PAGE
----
How To Improve Your Credit Score

Aug 12, 2019 | Budgeting, Finances, Get Out of Debt

Your credit score is a big deal! If you need to know how to improve your credit score, we've got some tips on the dos and don'ts to help raise your credit score so that you can be financially successful!

woman using computer to research how to improve credit, from Fun Cheap or Free

Debt. Most of us have been there in some form or fashion! While some debt can be good for you (because how else are you supposed to build credit, after all?), too much debt can wreak havoc on your credit score.

*Note: When you click the links in this post, we may receive a commission at no extra cost to you.

Never fear, Freebs! After you're done reading this post, you'll know how to improve your credit score. You'll have a game plan figured out and be prepared to start on some good habits to raising your credit score. So let's get to it, shall we?!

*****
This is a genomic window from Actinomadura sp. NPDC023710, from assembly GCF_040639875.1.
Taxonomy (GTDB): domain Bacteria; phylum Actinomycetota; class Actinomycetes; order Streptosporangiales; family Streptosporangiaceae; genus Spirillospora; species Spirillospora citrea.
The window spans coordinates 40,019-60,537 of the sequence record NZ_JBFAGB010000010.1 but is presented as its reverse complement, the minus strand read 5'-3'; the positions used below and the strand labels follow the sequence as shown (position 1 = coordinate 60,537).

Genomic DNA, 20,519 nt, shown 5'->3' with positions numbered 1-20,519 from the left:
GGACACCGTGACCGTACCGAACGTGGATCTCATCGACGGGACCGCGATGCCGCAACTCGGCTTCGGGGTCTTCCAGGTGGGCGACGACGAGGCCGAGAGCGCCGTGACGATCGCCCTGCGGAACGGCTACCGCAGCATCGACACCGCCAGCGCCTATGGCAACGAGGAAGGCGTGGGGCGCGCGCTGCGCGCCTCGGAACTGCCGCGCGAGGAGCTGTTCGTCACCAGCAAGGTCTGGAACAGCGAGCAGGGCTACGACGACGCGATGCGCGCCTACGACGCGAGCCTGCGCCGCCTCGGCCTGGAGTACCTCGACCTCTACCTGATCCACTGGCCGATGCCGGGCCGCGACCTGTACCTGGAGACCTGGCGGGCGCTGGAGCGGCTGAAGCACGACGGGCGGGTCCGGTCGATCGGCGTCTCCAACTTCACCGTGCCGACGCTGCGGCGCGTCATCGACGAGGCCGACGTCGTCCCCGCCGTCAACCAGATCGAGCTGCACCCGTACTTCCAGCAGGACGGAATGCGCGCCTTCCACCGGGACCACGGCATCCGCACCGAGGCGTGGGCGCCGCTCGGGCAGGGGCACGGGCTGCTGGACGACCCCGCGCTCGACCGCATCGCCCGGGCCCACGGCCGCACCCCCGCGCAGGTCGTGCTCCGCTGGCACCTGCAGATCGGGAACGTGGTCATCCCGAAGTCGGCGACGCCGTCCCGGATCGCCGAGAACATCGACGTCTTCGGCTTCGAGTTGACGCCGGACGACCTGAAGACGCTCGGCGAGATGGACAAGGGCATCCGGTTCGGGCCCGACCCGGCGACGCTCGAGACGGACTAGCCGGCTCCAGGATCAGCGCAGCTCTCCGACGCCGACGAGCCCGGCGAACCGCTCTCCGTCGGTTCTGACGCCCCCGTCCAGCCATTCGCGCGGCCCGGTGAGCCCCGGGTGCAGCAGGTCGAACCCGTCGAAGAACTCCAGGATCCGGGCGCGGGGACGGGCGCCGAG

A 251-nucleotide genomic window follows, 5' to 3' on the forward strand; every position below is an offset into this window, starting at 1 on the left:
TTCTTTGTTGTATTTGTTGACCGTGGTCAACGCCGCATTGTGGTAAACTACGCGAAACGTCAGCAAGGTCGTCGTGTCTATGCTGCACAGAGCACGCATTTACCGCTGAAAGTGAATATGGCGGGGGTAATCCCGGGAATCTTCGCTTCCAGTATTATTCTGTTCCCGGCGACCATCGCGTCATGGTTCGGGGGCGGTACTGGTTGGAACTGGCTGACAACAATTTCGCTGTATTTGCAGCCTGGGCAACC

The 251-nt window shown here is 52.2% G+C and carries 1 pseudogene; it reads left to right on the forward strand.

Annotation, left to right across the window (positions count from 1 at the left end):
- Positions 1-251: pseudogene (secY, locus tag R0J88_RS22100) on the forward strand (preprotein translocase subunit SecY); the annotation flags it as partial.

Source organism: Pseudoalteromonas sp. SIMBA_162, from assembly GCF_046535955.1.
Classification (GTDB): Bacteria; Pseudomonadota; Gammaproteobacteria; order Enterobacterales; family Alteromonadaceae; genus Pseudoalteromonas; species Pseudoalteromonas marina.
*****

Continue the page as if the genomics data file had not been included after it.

There are a lot of things that you can be doing that will help to improve your credit score. But remember, it takes TIME to raise your credit score. So don't expect to do all of these things and then see instant results!


The first thing that you need to do to help improve your credit score is to come up with a plan! If you're in debt, then you need to come up with a budget if you don't already have one. This will allow you to make a plan for all of your money and know exactly where it's all going. Doing so will also let you know how much money you have left to put towards paying OFF that debt!

If you need help to figure out how to pay down your debt and improve your credit score, then check out Budget Bootcamp! It's a fun video program that will help you to whip your wallet into shape and tackle your finances.

You'll get a full refund if you don't save at LEAST what you paid for the program. You've got nothing to lose! Use the code FCFBLOG to get an extra 10% off just because!


Start paying all of your bills on time, not just your credit cards and loans. Paying your credit cards and loans will obviously help to improve your credit score. But make sure that you're also paying your rent, mortgage, utilities, cell phone, and any other bills on time, too! This will help you when it comes time to apply for a future line of credit since it will show future creditors that you are reliable when it comes to paying your bills.